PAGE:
Australia’s middle class is on Struggle Street as incomes stagnate and cost of living soars, according to a new OECD report.
Whereas people once aspired to join the ranks of the middle class, today’s cohort is increasingly discontented with economic conditions.
However the rich continue to accumulate more and more wealth and comprise 10 per cent of Australia’s population by income class.
The Under Pressure: The Squeezed Middle Class report delivers a “bleak picture” of life as a middle-classer, with housing, food, health and education bills eating up almost half of household budgets.
It comes as Prime Minister Scott Morrison focuses on the economy this federal election, with Opposition Leader Bill Shorten complaining about “everything going up except wages”.
A happy and comfortable middle class is considered vital to a successful economy, helping sustain consumption and drive investment.
In Australia, the middle class comprises by far the largest “income class”, with 58 per cent of the population earning between $27,000 and $73,000.
But for the past three decades, this once-comfortable and contented sector has experienced “dismal income growth” while cost of living has become increasingly expensive.
The report found more than one in five middle-income households in OECD nations spends more than they earn while one-in-six people face a high risk of losing their jobs to automation.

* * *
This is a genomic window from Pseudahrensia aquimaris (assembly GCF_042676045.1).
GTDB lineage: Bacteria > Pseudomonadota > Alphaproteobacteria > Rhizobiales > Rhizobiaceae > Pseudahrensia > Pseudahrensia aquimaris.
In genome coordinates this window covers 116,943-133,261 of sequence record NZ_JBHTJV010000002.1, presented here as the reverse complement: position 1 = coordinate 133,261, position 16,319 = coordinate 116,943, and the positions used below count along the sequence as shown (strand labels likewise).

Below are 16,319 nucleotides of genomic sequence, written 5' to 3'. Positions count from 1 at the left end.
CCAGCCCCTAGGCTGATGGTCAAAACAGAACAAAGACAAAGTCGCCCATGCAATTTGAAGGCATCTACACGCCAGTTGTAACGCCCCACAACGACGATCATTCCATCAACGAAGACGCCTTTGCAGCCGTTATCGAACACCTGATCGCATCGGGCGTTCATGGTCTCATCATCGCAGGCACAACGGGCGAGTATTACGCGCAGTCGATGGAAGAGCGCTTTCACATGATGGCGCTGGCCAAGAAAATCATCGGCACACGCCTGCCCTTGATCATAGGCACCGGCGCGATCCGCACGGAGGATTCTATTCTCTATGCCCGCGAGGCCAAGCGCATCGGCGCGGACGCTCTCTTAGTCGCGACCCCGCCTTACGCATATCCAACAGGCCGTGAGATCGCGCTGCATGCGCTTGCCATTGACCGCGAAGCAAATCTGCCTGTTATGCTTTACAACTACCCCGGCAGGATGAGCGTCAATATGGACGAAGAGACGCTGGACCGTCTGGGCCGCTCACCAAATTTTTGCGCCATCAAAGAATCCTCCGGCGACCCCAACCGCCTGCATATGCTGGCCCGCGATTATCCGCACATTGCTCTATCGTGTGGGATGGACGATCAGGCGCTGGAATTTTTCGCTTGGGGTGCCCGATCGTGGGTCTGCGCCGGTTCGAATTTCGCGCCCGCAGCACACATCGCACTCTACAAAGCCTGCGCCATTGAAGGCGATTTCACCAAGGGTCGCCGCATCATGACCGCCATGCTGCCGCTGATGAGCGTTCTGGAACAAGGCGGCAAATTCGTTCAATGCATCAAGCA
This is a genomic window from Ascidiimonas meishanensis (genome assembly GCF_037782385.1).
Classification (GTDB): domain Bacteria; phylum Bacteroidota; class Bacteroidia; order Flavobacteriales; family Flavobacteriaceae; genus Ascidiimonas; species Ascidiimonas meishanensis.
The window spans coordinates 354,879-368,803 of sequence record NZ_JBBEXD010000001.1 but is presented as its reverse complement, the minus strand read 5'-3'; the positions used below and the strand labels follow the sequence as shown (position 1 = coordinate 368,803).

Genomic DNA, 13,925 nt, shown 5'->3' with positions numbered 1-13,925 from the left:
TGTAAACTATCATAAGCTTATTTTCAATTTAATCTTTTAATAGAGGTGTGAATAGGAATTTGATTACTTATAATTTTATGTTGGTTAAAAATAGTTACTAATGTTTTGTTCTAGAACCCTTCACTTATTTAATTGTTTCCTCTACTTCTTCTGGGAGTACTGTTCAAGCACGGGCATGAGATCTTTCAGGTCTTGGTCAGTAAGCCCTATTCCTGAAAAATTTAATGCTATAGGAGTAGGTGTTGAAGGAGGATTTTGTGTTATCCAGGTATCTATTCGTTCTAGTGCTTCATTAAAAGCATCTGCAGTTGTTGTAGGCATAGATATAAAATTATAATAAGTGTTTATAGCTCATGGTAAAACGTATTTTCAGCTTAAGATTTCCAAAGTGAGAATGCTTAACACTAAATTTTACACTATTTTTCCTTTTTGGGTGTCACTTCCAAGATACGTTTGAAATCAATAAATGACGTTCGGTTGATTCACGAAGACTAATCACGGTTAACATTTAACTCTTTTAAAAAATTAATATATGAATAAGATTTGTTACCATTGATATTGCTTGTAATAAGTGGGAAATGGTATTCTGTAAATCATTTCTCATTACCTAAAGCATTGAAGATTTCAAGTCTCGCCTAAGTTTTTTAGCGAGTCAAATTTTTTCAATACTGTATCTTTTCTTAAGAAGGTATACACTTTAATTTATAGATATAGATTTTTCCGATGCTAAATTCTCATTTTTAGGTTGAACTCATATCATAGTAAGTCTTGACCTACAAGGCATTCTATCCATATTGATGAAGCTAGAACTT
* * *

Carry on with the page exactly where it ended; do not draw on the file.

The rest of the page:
In Australia middle-class household spending on goods and services almost tripled between 1984 and 2015/16.
Housing was by far the largest expense with Australia’s middle earners forking out 23 per cent of their household budget on housing in 2015 compared to 19 per cent the previous decade.
In the past, it was possible for middle-class households to survive comfortably on one income. Today they need two incomes but even that may not be enough to counteract the economic struggle.
The report found every generation since the baby boomers has seen incomes shrink and economic influence weaken.
There has also been a noticeable decline in middle incomes across the generations. About 69 per cent of Aussie baby boomers were part of the aspirational middle class but only 65 per cent of generation X and 66 per cent of millennials make the cut.
OECD Secretary-General Angel Gurría called on governments to act to help the struggling middle class.
“Today the middle class looks increasingly like a boat in rocky waters,” said Mr Gurría.
“Governments must listen to people’s concerns and protect and promote middle class living standards. This will help drive inclusive and sustainable growth and create a more cohesive and stable social fabric.”
The report recommends changes to tax policies to reduce the burden on the middle class and more training opportunities.